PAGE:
New York, Paris and Milan recently held major events to showcase fashion trends for next fall.
For the first time, Tehran has, too.
Contradicting the view prevalent in the West that the Islamic Republic of Iran is the land of the covered and the drab, young Iranian designers presented a variety of up-to-date styles for men and women during Iran’s first ever fashion week, taking place Feb. 7-9 at the Sam Center in north Tehran.
Six of the seven designers who participated are women — among them Neda Sadeghi. She told Al-Monitor in an email interview that Iranian women are increasingly involved in the fashion industry not only as customers but as business owners and investors, both “visible or as silent partners [as well as] managers and sales people.”
Sadeghi, who designs clothing for men, said she started designing five years ago and has been in business for three. Although her annual sales are tiny by Western standards — between $100,000 and $150,000 — the business is “God willing, growing” and expanding to neighboring states, she said.
“My main goal is to show my line to bigger companies in the West,” Sadeghi told Al-Monitor.
Other designers who participated were Pooneh Askarian, Orchid Ganji, Naghmeh Sadeghi, Monir Davaei, Nasim Akhavan and Arshia Deylami, all of whom design clothes for women.
“There are two sides in design and fashion in Iran,” Sadeghi said. “The everyday legally allowable to wear on the street [whose limits are constantly being pushed by women] and the other side of it is what they wear at home or at private parties. But you can still see lots of different designs and colors on the street and in all the boutiques.”
This reporter can vouch for the dramatic shift in what women wear in Tehran in public. Where dark colors and shapeless sacks were obligatory 20 years ago, now those under 50 prefer form-fitting tunics and dresses in bright hues.
Many of the outfits on sale in Tehran boutiques could easily be worn by women in the West; they could simply dispense with the pants or leggings and head coverings required to meet the Iranian government’s regulations for female attire in public.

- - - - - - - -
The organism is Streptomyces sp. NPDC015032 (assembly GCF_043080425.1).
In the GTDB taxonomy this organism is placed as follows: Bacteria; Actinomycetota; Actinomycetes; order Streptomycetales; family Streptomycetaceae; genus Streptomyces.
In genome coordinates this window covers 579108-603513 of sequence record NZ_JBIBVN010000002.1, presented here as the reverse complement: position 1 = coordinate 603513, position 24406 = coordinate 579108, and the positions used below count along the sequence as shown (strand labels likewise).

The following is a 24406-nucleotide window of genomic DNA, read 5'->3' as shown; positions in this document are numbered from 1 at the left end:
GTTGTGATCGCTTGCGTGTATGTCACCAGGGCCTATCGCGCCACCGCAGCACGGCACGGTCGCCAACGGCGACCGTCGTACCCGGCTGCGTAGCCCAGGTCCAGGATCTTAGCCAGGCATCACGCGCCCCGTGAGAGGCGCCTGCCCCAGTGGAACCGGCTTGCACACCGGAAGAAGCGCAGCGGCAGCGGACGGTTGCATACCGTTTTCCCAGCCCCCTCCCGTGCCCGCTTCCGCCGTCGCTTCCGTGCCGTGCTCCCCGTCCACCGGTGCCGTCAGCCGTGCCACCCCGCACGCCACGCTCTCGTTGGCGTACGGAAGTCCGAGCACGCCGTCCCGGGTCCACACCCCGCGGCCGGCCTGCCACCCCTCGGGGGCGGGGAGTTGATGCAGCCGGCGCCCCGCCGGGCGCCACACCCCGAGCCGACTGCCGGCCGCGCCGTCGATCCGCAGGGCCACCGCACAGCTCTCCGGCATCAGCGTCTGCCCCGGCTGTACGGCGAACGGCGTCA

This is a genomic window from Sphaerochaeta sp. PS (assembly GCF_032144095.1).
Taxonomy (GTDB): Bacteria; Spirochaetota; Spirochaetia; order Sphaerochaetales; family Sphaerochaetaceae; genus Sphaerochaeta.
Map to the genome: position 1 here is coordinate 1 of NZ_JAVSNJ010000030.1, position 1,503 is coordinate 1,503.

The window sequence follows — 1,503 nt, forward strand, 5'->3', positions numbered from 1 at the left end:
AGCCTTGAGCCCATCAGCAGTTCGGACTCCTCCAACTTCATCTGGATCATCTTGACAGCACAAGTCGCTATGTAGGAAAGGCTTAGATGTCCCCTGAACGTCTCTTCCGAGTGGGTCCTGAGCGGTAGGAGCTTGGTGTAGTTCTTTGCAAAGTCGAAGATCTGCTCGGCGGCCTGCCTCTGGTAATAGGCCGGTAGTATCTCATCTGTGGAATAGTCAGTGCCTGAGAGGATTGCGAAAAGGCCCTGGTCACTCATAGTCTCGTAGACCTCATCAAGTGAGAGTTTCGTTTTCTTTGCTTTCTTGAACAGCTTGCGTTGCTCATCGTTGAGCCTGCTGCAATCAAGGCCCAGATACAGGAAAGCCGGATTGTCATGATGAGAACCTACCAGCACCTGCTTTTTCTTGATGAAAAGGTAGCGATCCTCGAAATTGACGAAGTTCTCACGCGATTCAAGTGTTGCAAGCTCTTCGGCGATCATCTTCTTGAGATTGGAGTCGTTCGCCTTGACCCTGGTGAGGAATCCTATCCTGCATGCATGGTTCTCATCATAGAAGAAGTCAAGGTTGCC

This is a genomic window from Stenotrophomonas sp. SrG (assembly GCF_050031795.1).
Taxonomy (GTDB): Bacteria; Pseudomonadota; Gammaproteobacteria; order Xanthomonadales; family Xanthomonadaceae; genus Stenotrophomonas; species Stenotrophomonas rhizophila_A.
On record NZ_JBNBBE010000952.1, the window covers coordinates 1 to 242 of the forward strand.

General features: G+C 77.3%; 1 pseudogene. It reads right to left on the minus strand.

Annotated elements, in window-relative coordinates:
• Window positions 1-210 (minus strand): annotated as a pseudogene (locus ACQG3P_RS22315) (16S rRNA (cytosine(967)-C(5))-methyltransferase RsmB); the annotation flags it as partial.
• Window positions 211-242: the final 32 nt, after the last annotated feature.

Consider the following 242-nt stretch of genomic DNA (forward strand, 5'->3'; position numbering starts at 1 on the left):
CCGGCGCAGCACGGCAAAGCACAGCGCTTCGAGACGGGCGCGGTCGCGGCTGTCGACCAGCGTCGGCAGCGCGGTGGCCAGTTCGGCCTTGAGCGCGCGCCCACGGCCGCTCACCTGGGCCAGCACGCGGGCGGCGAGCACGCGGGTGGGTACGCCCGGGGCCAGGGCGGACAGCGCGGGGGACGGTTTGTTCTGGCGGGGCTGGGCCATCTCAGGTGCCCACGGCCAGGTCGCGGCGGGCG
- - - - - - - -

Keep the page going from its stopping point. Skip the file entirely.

Sadeghi said that to present designs at fashion shows, it was necessary to get government permission. “You do need to apply and get certain labels for each design,” she told Al-Monitor. “But in general any design or color can be sold in boutiques.”
Indeed, Iranian officials appear to have given up trying to dictate exactly what sort of hijab, or Islamic covering, women must wear. Increasingly, Iranian women can be seen in leggings instead of pants and headscarves so minimal that they expose most of a woman’s hair.
Men’s clothes have also come a long way, as evidenced by Sadeghi’s avant-garde designs.
Sadeghi and other Iranian designers are well aware of trends in Western fashion, which Iranians follow on the Internet and when they travel abroad. Often the latest European fads reach Tehran before they hit the United States. In January 2005, this reporter flew from Paris — where pink was the big color that winter — to Iran only to find that all the fashionable women were also sporting pink clothing and accessories; the color only became popular in the United States months later.
“I always try to follow European and American design,” Sadegh said. “Because of the nature of my business I have to be up to date and this is also what my clients expect from me. Fashion design in Iran — unlike what is being shown in Western countries on television — is extremely up to date and constantly changing.”
Asked which Western designers she admired most, Sadegh said there were two: Alexander McQueen, who died in 2010 but whose London fashion house still designs cutting-edge clothing, and Balmain, whose founder, Pierre Balmain, died in 1982 but whose Paris company remains known for haute couture.
Sharif Razavi, who designs clothes and also manages an institute that mentors young designers, among them Sadeghi, told Al-Monitor that the field is increasingly popular for women.
“Women in Iran are really interested in fashion … and we have too many women who work as fashion designers,” he said. “Here in Iran, women [have started] wearing colored clothes recently. The women care about the cut of clothes.”
Razavi attributed the growth in the industry to greater freedom in dress permitted under the administration of President Hassan Rouhani as well as to the new generation of creative young designers.
Razavi, who said he admires designers Dior, Roberto Cavali and Chanel, was asked by Al-Monitor whether he thought American women might buy Iranian clothing if it was available to them.
He replied, “100%,” and added that he hopes Iran reaches a nuclear agreement with the United States as that might open the way for more trade and interaction between the two countries including exchanging “the latest information with each other” about fashion.